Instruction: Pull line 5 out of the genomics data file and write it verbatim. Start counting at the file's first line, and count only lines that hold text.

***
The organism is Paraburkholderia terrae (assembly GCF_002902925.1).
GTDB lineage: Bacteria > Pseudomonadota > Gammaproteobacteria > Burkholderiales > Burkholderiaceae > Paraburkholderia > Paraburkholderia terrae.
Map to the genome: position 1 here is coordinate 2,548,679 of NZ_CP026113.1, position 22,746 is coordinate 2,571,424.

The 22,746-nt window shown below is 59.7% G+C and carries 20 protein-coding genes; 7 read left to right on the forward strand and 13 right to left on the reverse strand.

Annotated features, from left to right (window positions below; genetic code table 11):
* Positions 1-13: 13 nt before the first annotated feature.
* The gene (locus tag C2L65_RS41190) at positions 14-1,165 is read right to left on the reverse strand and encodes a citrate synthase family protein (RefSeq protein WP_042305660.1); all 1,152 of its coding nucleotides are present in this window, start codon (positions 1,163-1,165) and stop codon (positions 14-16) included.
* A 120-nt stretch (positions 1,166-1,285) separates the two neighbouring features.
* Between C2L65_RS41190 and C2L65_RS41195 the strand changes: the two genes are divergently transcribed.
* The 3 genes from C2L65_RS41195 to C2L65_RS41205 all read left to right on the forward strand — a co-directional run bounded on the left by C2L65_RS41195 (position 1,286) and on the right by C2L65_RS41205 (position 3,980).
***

Annotated features, from left to right (window positions below; genetic code table 11):